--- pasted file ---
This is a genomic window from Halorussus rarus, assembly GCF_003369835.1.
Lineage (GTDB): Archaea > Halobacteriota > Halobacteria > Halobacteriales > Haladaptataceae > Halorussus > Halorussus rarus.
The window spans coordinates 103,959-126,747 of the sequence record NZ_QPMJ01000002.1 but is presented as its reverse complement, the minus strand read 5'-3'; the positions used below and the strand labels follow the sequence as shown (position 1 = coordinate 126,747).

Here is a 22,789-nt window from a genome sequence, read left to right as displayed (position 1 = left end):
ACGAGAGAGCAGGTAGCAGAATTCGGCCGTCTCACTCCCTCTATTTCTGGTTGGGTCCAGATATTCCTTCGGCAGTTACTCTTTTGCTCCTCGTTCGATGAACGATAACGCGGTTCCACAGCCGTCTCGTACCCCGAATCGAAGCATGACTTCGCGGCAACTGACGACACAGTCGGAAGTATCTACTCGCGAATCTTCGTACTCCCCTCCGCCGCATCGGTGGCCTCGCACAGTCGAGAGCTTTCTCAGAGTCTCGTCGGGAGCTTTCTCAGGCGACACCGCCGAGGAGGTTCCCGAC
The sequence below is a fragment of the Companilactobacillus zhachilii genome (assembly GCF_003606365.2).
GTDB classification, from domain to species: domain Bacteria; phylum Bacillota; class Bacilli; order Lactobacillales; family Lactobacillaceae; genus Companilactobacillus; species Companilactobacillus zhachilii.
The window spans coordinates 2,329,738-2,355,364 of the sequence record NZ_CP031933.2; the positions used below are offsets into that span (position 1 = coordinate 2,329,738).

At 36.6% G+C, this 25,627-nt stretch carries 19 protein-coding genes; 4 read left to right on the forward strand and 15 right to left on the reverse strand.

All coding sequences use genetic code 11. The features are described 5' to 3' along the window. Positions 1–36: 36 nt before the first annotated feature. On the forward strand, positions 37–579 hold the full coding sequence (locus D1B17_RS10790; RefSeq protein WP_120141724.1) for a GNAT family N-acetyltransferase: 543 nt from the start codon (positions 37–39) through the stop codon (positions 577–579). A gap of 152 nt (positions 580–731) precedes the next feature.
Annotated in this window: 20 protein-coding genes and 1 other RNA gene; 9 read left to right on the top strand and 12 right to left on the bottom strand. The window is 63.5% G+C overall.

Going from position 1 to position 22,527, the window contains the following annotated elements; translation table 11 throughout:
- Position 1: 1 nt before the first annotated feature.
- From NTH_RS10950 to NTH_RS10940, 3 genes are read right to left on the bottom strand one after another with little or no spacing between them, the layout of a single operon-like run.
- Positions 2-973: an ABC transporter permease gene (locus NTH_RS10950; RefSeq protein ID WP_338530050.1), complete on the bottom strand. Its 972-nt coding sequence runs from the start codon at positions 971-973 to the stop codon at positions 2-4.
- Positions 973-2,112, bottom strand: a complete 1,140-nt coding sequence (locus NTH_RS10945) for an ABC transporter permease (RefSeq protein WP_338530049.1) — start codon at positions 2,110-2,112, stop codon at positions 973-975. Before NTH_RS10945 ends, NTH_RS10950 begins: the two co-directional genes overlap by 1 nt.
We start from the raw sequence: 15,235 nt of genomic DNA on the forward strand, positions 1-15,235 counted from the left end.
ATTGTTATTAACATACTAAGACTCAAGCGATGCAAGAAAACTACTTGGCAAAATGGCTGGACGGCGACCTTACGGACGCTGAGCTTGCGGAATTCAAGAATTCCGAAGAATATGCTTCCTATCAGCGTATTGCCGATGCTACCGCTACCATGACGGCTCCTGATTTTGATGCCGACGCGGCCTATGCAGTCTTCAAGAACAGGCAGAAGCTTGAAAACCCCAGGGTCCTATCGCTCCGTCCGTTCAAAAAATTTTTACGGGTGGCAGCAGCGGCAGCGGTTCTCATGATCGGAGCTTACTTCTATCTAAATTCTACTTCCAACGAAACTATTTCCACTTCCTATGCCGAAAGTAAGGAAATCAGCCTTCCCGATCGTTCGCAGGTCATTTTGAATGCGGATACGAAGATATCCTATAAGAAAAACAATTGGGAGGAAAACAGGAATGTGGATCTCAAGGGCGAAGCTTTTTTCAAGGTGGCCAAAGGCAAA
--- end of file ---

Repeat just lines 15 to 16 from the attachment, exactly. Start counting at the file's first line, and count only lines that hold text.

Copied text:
- Positions 2-973: an ABC transporter permease gene (locus NTH_RS10950; RefSeq protein ID WP_338530050.1), complete on the bottom strand. Its 972-nt coding sequence runs from the start codon at positions 971-973 to the stop codon at positions 2-4.
- Positions 973-2,112, bottom strand: a complete 1,140-nt coding sequence (locus NTH_RS10945) for an ABC transporter permease (RefSeq protein WP_338530049.1) — start codon at positions 2,110-2,112, stop codon at positions 973-975. Before NTH_RS10945 ends, NTH_RS10950 begins: the two co-directional genes overlap by 1 nt.